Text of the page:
The net cost of wind energy for Irish consumers has amounted to less than €1 per person per year since 2000, according to a new report.
The independent report analysed Ireland’s electricity market from 2000 to 2020 and then simulated how it would have behaved without any wind energy on the system. This is the first time researchers have used historical data to carry out a cost-benefit analysis of wind energy.
The cost/benefit analysis, carried out by energy and utilities consultants Baringa, finds that, over the past two decades, wind energy has delivered €2.3 billion in savings on the wholesale electricity market.
It argues that this means prices for consumers are lower than they would have been without any investment in wind power. The savings outweigh the amount of funding provided to support wind energy through the public service obligaiton (PSO) levy of €1.9 billion over the period, it says.
Generating capacity from wind has increased over that period from almost zero to 4.1 gigawatts.
"For less than a euro a year, wind energy has reduced CO2 emissions by 33 million tonnes and cut the amount spent on fossil fuels by €2.7 billion," said David Connolly, chief executiv eof the irish Wind Energy Associaiton, which commissioned the study. "That's great value for money for electricity consumers."
With the price of wind – both onshore and offshore – falling around the world this was a trend that was only going to improve, Dr Connolly said. The benefit was more pronounced when gas prices were high.
The report considered not just the financial supports for wind energy but also the cost of additional investment in the electricity network and the additional technical costs of accommodating wind energy’s variability on the electricity grid.
Against this were set the financial benefits of wind energy in EU fines avoided – conservatively estimated at €700 million; reduced capacity payments to fossil fuel companies and the impact of wind energy on wholesale electricity prices.
The cumulative cost of wind energy works out at €63 million, or 66 cent per person, per year.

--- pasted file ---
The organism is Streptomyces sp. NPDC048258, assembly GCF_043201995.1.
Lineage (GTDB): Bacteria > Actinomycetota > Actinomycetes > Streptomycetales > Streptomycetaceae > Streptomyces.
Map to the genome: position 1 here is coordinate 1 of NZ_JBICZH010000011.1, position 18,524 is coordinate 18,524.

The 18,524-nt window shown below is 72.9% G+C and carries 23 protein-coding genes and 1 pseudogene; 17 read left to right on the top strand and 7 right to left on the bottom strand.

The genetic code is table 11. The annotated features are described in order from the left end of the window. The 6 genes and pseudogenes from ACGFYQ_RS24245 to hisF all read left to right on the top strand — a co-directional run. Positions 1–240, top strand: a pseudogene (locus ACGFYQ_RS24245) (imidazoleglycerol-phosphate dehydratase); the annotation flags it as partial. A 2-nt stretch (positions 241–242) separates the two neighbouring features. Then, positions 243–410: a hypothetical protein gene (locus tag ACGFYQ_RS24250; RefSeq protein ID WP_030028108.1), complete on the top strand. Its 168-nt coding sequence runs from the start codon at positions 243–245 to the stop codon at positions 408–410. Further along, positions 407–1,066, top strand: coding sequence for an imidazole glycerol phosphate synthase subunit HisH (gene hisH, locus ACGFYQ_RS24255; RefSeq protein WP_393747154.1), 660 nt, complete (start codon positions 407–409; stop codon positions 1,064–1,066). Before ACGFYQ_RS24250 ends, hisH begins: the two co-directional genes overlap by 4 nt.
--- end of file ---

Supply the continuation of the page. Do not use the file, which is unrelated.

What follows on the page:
But Dr Connolly stressed it was an economic analysis and did not factor in benefits such as saving the equivalent of three years’ of Irish emissions; the creation of some 4,000 jobs, ensuring cleaner air and enhancing security of energy supply by enabling a reduction in the importation of fossil fuels.
The success was due to “strong policy and regulator frameworks, set years in advance”, he added. A similar support mechanism would be necessary for the period up to 203O, while the approach could be applied to other sectors such as heat and transport, he said.
Baringa director Mark Turner, who led the research, said: "While consumers generally understand a portion of the PSO levy on their electricity bill is used to support renewable energy, they are less conscious of the role wind energy has in driving down the price of electricity."
Every day electricity generators – fossil fuel and renewable – compete against each other in an auction to provide power to the suppliers who sell it on to homes and businesses, he explained. “The more wind energy on the system, the more it pushes out fossil fuel generators that are much more costly to run.
“As more wind energy is added, the savings typically increase, so the largest reductions are occurring right now across the years 2018, 2019 and 2020.”
Dr Turner said Baringa did not have “a pro-wind” angle: it worked for all players in the energy sector including fossil fuel companies.
“As an industry we’re focused on reducing the price of wind energy even more in coming years,” Dr Connolly said. “There is enormous potential in developing Ireland’s incredible offshore wind energy resources and still huge opportunities for expanding the amount of renewable energy we can generate onshore.”
With wind energy at its heart, there was no reason why the energy sector could not – alongside solar, hydro and other renewables – provide 70 per cent of Ireland’s electricity by 2030, he said.